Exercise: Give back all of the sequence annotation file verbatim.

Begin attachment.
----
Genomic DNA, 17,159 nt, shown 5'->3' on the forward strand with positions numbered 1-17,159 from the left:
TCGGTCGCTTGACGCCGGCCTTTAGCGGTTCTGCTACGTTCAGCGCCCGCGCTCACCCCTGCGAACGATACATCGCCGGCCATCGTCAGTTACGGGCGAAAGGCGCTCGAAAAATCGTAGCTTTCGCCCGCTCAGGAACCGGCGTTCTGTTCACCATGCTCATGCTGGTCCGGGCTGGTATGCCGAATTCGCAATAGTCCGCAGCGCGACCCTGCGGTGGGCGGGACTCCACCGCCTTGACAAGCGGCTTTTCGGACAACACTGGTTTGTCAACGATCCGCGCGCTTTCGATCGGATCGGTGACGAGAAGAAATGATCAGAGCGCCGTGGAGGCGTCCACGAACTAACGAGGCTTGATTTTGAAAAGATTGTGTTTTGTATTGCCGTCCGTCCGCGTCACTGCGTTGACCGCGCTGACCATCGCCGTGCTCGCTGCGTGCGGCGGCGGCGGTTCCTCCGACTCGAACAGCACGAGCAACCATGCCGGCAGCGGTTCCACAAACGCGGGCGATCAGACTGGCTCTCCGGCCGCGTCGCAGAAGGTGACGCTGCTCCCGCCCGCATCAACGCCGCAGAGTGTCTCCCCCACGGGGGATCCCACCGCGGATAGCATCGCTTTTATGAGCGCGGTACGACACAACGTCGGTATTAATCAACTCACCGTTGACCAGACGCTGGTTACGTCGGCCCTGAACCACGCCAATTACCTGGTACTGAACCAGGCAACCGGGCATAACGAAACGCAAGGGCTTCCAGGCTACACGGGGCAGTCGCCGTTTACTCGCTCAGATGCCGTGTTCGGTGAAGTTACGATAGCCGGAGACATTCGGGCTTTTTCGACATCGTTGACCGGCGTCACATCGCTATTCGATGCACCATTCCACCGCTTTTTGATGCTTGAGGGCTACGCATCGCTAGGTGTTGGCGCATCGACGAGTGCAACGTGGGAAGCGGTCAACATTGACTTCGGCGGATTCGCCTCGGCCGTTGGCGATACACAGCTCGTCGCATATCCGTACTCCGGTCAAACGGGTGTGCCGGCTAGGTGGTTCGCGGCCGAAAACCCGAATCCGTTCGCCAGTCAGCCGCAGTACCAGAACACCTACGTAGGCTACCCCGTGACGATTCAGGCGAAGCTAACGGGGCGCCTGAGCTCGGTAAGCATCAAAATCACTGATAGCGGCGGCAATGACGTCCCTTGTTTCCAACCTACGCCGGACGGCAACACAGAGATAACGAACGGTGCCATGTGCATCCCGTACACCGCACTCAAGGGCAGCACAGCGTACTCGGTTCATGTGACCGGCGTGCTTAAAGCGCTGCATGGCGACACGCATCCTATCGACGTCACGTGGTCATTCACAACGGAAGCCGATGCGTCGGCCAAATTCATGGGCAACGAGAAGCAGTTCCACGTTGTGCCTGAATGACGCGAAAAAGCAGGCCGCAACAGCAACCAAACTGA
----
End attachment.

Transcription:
Genomic DNA, 17,159 nt, shown 5'->3' on the forward strand with positions numbered 1-17,159 from the left:
TCGGTCGCTTGACGCCGGCCTTTAGCGGTTCTGCTACGTTCAGCGCCCGCGCTCACCCCTGCGAACGATACATCGCCGGCCATCGTCAGTTACGGGCGAAAGGCGCTCGAAAAATCGTAGCTTTCGCCCGCTCAGGAACCGGCGTTCTGTTCACCATGCTCATGCTGGTCCGGGCTGGTATGCCGAATTCGCAATAGTCCGCAGCGCGACCCTGCGGTGGGCGGGACTCCACCGCCTTGACAAGCGGCTTTTCGGACAACACTGGTTTGTCAACGATCCGCGCGCTTTCGATCGGATCGGTGACGAGAAGAAATGATCAGAGCGCCGTGGAGGCGTCCACGAACTAACGAGGCTTGATTTTGAAAAGATTGTGTTTTGTATTGCCGTCCGTCCGCGTCACTGCGTTGACCGCGCTGACCATCGCCGTGCTCGCTGCGTGCGGCGGCGGCGGTTCCTCCGACTCGAACAGCACGAGCAACCATGCCGGCAGCGGTTCCACAAACGCGGGCGATCAGACTGGCTCTCCGGCCGCGTCGCAGAAGGTGACGCTGCTCCCGCCCGCATCAACGCCGCAGAGTGTCTCCCCCACGGGGGATCCCACCGCGGATAGCATCGCTTTTATGAGCGCGGTACGACACAACGTCGGTATTAATCAACTCACCGTTGACCAGACGCTGGTTACGTCGGCCCTGAACCACGCCAATTACCTGGTACTGAACCAGGCAACCGGGCATAACGAAACGCAAGGGCTTCCAGGCTACACGGGGCAGTCGCCGTTTACTCGCTCAGATGCCGTGTTCGGTGAAGTTACGATAGCCGGAGACATTCGGGCTTTTTCGACATCGTTGACCGGCGTCACATCGCTATTCGATGCACCATTCCACCGCTTTTTGATGCTTGAGGGCTACGCATCGCTAGGTGTTGGCGCATCGACGAGTGCAACGTGGGAAGCGGTCAACATTGACTTCGGCGGATTCGCCTCGGCCGTTGGCGATACACAGCTCGTCGCATATCCGTACTCCGGTCAAACGGGTGTGCCGGCTAGGTGGTTCGCGGCCGAAAACCCGAATCCGTTCGCCAGTCAGCCGCAGTACCAGAACACCTACGTAGGCTACCCCGTGACGATTCAGGCGAAGCTAACGGGGCGCCTGAGCTCGGTAAGCATCAAAATCACTGATAGCGGCGGCAATGACGTCCCTTGTTTCCAACCTACGCCGGACGGCAACACAGAGATAACGAACGGTGCCATGTGCATCCCGTACACCGCACTCAAGGGCAGCACAGCGTACTCGGTTCATGTGACCGGCGTGCTTAAAGCGCTGCATGGCGACACGCATCCTATCGACGTCACGTGGTCATTCACAACGGAAGCCGATGCGTCGGCCAAATTCATGGGCAACGAGAAGCAGTTCCACGTTGTGCCTGAATGACGCGAAAAAGCAGGCCGCAACAGCAACCAAACTGA